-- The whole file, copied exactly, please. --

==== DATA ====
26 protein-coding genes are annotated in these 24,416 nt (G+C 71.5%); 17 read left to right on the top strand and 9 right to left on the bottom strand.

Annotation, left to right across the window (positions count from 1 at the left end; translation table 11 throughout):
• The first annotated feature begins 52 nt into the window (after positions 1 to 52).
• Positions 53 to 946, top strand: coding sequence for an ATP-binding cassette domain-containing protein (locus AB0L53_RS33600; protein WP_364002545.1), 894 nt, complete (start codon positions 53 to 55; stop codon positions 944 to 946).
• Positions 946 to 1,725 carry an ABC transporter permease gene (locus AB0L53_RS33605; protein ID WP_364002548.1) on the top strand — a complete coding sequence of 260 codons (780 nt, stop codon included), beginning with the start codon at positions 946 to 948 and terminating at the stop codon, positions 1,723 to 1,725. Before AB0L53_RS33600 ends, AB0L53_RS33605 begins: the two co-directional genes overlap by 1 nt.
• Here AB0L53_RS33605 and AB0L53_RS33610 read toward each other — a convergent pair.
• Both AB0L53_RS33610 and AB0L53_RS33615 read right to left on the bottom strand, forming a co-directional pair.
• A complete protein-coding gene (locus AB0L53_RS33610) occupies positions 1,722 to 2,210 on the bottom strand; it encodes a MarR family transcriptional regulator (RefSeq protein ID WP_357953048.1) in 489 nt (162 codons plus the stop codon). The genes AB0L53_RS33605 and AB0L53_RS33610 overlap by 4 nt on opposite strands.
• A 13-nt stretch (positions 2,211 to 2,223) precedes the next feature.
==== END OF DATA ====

26 protein-coding genes are annotated in these 24,416 nt (G+C 71.5%); 17 read left to right on the top strand and 9 right to left on the bottom strand.

Annotation, left to right across the window (positions count from 1 at the left end; translation table 11 throughout):
• The first annotated feature begins 52 nt into the window (after positions 1 to 52).
• Positions 53 to 946, top strand: coding sequence for an ATP-binding cassette domain-containing protein (locus AB0L53_RS33600; protein WP_364002545.1), 894 nt, complete (start codon positions 53 to 55; stop codon positions 944 to 946).
• Positions 946 to 1,725 carry an ABC transporter permease gene (locus AB0L53_RS33605; protein ID WP_364002548.1) on the top strand — a complete coding sequence of 260 codons (780 nt, stop codon included), beginning with the start codon at positions 946 to 948 and terminating at the stop codon, positions 1,723 to 1,725. Before AB0L53_RS33600 ends, AB0L53_RS33605 begins: the two co-directional genes overlap by 1 nt.
• Here AB0L53_RS33605 and AB0L53_RS33610 read toward each other — a convergent pair.
• Both AB0L53_RS33610 and AB0L53_RS33615 read right to left on the bottom strand, forming a co-directional pair.
• A complete protein-coding gene (locus AB0L53_RS33610) occupies positions 1,722 to 2,210 on the bottom strand; it encodes a MarR family transcriptional regulator (RefSeq protein ID WP_357953048.1) in 489 nt (162 codons plus the stop codon). The genes AB0L53_RS33605 and AB0L53_RS33610 overlap by 4 nt on opposite strands.
• A 13-nt stretch (positions 2,211 to 2,223) precedes the next feature.